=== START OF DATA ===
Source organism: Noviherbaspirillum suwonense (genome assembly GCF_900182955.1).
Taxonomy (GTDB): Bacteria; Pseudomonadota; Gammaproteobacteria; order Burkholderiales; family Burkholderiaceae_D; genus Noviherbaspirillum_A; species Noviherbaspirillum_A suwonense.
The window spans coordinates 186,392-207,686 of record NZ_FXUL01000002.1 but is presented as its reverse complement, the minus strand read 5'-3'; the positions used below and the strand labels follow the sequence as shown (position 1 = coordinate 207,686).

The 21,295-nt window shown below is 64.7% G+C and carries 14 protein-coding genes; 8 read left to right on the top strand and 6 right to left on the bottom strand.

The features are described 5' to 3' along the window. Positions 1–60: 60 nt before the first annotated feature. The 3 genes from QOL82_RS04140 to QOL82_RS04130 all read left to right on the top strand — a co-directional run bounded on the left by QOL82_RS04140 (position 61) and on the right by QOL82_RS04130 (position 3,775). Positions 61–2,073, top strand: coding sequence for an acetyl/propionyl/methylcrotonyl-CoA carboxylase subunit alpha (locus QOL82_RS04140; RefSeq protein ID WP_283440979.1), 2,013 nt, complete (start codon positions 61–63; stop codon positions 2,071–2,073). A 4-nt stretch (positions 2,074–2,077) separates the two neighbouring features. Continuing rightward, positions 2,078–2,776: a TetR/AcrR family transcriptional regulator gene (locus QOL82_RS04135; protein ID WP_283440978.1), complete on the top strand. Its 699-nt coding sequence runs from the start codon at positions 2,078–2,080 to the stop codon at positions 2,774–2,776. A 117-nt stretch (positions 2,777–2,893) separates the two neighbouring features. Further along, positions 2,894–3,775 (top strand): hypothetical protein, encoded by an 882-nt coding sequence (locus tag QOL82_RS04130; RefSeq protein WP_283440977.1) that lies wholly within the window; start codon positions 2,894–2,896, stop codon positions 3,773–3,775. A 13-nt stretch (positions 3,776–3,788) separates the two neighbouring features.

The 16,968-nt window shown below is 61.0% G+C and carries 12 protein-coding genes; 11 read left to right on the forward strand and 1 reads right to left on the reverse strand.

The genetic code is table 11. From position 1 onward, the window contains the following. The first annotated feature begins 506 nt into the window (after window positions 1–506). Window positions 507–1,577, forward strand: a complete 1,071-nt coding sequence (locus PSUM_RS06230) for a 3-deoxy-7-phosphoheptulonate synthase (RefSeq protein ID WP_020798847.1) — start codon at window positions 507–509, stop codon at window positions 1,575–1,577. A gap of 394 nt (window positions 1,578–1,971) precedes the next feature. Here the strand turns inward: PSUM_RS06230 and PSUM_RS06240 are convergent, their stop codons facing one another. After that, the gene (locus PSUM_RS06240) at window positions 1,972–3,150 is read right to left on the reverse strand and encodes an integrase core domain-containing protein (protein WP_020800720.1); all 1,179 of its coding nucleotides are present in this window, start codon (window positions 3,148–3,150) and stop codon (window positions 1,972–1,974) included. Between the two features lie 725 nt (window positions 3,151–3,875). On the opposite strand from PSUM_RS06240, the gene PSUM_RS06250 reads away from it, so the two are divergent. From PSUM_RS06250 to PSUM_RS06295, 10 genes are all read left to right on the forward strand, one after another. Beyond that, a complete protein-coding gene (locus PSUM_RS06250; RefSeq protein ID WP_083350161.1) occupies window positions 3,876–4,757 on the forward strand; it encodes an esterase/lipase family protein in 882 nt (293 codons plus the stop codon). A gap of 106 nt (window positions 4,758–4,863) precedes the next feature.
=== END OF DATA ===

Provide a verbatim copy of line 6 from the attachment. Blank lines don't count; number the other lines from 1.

The 16,968-nt window shown below is 61.0% G+C and carries 12 protein-coding genes; 11 read left to right on the forward strand and 1 reads right to left on the reverse strand.